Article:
Pathological priming causes developmental gene network heterochronicity in autistic subject-derived neurons.
Simon T. Schafer, Apua C. M. Paquola, Shani Stern, David Gosselin, Manching Ku, Monique Pena, Thomas J. M.
Nature Neuroscience Volume 22, pages 243–255 (2019)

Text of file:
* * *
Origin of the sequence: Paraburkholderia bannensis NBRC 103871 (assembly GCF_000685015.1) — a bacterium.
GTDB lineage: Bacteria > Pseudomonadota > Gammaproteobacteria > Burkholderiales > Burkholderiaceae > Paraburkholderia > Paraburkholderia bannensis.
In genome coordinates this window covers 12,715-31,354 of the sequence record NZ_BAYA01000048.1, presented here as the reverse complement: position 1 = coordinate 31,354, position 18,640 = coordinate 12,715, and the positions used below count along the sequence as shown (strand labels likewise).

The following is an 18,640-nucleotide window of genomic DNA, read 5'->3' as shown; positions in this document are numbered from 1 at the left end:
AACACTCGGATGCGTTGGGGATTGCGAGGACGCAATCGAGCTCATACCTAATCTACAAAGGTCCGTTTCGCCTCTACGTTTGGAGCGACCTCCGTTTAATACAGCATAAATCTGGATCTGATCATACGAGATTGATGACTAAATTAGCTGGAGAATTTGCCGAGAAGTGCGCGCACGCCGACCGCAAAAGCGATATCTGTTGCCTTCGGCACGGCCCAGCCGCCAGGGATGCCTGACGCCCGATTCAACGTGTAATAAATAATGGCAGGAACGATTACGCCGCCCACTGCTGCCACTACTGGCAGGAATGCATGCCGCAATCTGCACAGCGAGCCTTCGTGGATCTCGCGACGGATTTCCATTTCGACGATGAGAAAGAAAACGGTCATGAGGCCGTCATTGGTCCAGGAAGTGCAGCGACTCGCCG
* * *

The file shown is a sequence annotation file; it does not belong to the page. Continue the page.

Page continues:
Autism spectrum disorder (ASD) is thought to emerge during early cortical development. However, the exact developmental stages and associated molecular networks that prime disease propensity are elusive. To profile early neurodevelopmental alterations in ASD with macrocephaly, we monitored subject-derived induced pluripotent stem cells (iPSCs) throughout the recapitulation of cortical development. Our analysis revealed ASD-associated changes in the maturational sequence of early neuron development, involving temporal dysregulation of specific gene networks and morphological growth acceleration. The observed changes tracked back to a pathologically primed stage in neural stem cells (NSCs), reflected by altered chromatin accessibility. Concerted over-representation of network factors in control NSCs was sufficient to trigger ASD-like features, and circumventing the NSC stage by direct conversion of ASD iPSCs into induced neurons abolished ASD-associated phenotypes. Our findings identify heterochronic dynamics of a gene network that, while established earlier in development, contributes to subsequent neurodevelopmental aberrations in ASD.